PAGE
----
So the syntax in this case goes throws IOException. What would the consequence of this decision be for the caller of our method? Let's for simplicity say that it is main which calls our method (as shown in the stacktrace ;-) ). According to the rules, it is now main which has the decision to either handle it or declare that it too throws an exception. Now, declaring that the main method throws an exception isn't very productive, because there is no one who cares and handles it. Declaring that main throws exception is sort of careless behavior, and on par with having a handler which only re-throws the exact same exception. So, we decide here that the author of main knows how to behave, and chooses to write a handler. The handler in main can use the same syntax as our handler did in the example above.

Now, the consequence of our decision to declare that our method throws IOException put some restrictions on the author of the main method. Whether this is a good thing or bad thing is up for debate. It is important that you understand, however, that these decisions on who to put the responsibility for handling exceptions, will be a topic for the project programmers meetings. Some will argue that the method which causes the exception should deal with it, so that they don't have to write handlers all over the place, just to call your method which should work most of the time just fine. Others will argue that it is a good thing that every caller is aware of the problems your method might run into. And, to make stuff worse for people trying to learn Java, others still will argue that there is a middle ground, a compromise we can use here.

This leads us back to the strategy we discussed in the previous section, where we caught an exception and re-threw it as some other exception (more precisely, re-threw it as an unchecked exception).

A very simple example of this middle ground goes something like this. First, the main method (or some method very close to main) should have a handler for all bad things that can happen but aren't handled elsewhere. This includes (at least some) runtime exceptions. Anything which might be thrown somewhere in the system could then be handled in a central place, where the appropriate measures can be taken. If it is convenient to let code call our method without the "burden" of writing handlers, our method could be written without a throws clause. But what about the IOException for the permission denied error, then? It must be handled by our method. Those are the rules. What our method could do then, is to catch the IOException and in the handler, re-throw it as some kind of runtime exception (which will only be caught by the central exception handler which could be in main, for instance).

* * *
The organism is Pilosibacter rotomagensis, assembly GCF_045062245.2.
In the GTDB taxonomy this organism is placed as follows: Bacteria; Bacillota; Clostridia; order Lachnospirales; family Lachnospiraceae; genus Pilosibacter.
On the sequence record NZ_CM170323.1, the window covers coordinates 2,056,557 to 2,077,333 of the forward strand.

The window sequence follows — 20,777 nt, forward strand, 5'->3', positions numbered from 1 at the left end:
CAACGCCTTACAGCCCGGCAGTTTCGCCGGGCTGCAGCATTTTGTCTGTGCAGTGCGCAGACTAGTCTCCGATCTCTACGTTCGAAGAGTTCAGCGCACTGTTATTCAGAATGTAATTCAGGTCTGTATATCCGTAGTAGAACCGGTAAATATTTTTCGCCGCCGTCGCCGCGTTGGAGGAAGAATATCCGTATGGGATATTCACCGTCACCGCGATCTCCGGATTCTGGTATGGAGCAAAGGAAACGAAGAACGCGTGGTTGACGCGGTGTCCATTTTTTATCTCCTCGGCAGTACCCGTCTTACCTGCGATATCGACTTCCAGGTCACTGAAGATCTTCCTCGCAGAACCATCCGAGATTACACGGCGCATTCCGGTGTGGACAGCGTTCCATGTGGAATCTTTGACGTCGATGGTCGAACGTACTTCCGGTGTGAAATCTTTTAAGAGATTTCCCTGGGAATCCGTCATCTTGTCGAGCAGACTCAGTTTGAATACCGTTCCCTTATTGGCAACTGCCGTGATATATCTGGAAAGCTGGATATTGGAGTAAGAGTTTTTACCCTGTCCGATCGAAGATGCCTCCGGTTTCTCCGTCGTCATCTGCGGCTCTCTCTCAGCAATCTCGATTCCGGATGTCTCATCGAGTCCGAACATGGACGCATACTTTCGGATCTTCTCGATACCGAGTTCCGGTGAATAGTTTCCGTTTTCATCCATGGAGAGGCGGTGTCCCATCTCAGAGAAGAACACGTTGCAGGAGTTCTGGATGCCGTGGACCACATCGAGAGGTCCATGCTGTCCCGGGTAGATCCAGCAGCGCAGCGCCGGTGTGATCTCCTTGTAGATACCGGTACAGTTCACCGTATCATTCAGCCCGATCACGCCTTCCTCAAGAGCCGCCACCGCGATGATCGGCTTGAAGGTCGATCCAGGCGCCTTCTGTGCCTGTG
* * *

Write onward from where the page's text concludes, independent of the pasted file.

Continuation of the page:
Now, the people who'd complain about having to handle IOExceptions from your method would be pleased, since they don't have to do anything. And the people who are particular about knowing about problems your method might run into are pleased, because they get their handler in the main, and the handler there can be written to catch also the runtime exception you are throwing when you catch an IOException.

The following, oversimplified of course, example shows how your method could be re-written to catch the IOException and wrap it inside a RuntimeException together with a message:

static void writeFile(){
    PrintWriter out = new PrintWriter(new FileWriter("OutFile.txt"));
  }catch(IOException ex){
    throw new RuntimeException("Problem writing: "+ex.getMessage(), ex);

The global handler in main (also very simplified, of course) could look something like this:

public static void main(String[] args){
  }catch(Exception e){
    System.err.println("Something went wrong: " + e.getMessage());

The error message, if the global handler in main was put to work would then look like the following:

$ javac && java WritingFile
Something went wrong: Problem writing: OutFile.txt (Permission denied)

Note that you now also got the basic syntax for throwing an exception! The keyword used was throw and the thing you throw is a reference to an exception object. The code in the example, threw a brand new RuntimeException, created on the fly.

Is it reasonable to throw runtime exceptions, since we do not get the help from the compiler to warn people that they might be thrown? Yes, of course it is. Why, of course? Because we don't keep secrets from the users of our objects and classes. If a public method might throw a runtime exception by the code we write, then we document that and make sure everyone who will call our method knows about this. Then it is up to them to ignore it or make sure there a handler further up the call chain.